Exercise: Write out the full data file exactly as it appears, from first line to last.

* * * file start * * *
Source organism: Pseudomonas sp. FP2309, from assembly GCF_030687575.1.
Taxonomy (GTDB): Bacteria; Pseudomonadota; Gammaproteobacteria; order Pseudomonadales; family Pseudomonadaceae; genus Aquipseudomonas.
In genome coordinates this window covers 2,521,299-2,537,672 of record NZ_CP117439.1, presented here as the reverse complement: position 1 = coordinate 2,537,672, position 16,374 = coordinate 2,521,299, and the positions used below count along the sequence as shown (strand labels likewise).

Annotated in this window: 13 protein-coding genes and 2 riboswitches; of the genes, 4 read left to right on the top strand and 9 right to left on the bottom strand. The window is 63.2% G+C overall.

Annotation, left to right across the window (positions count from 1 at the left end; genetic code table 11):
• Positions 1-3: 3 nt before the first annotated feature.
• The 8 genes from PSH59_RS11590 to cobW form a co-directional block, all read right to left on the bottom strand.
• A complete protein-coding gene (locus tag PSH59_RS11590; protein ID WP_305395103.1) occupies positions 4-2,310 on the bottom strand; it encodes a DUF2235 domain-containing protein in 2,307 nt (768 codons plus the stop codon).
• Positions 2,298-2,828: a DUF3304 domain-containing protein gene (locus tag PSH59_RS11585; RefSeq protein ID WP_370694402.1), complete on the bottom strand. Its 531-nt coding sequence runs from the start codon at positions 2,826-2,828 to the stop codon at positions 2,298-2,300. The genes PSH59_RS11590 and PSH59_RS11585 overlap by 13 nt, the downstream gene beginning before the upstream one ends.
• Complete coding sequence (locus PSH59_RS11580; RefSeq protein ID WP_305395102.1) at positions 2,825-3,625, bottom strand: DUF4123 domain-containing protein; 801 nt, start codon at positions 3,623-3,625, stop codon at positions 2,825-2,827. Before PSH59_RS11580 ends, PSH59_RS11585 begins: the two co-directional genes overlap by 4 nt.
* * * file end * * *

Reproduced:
Source organism: Pseudomonas sp. FP2309, from assembly GCF_030687575.1.
Taxonomy (GTDB): Bacteria; Pseudomonadota; Gammaproteobacteria; order Pseudomonadales; family Pseudomonadaceae; genus Aquipseudomonas.
In genome coordinates this window covers 2,521,299-2,537,672 of record NZ_CP117439.1, presented here as the reverse complement: position 1 = coordinate 2,537,672, position 16,374 = coordinate 2,521,299, and the positions used below count along the sequence as shown (strand labels likewise).

Annotated in this window: 13 protein-coding genes and 2 riboswitches; of the genes, 4 read left to right on the top strand and 9 right to left on the bottom strand. The window is 63.2% G+C overall.

Annotation, left to right across the window (positions count from 1 at the left end; genetic code table 11):
• Positions 1-3: 3 nt before the first annotated feature.
• The 8 genes from PSH59_RS11590 to cobW form a co-directional block, all read right to left on the bottom strand.
• A complete protein-coding gene (locus tag PSH59_RS11590; protein ID WP_305395103.1) occupies positions 4-2,310 on the bottom strand; it encodes a DUF2235 domain-containing protein in 2,307 nt (768 codons plus the stop codon).
• Positions 2,298-2,828: a DUF3304 domain-containing protein gene (locus tag PSH59_RS11585; RefSeq protein ID WP_370694402.1), complete on the bottom strand. Its 531-nt coding sequence runs from the start codon at positions 2,826-2,828 to the stop codon at positions 2,298-2,300. The genes PSH59_RS11590 and PSH59_RS11585 overlap by 13 nt, the downstream gene beginning before the upstream one ends.
• Complete coding sequence (locus PSH59_RS11580; RefSeq protein ID WP_305395102.1) at positions 2,825-3,625, bottom strand: DUF4123 domain-containing protein; 801 nt, start codon at positions 3,623-3,625, stop codon at positions 2,825-2,827. Before PSH59_RS11580 ends, PSH59_RS11585 begins: the two co-directional genes overlap by 4 nt.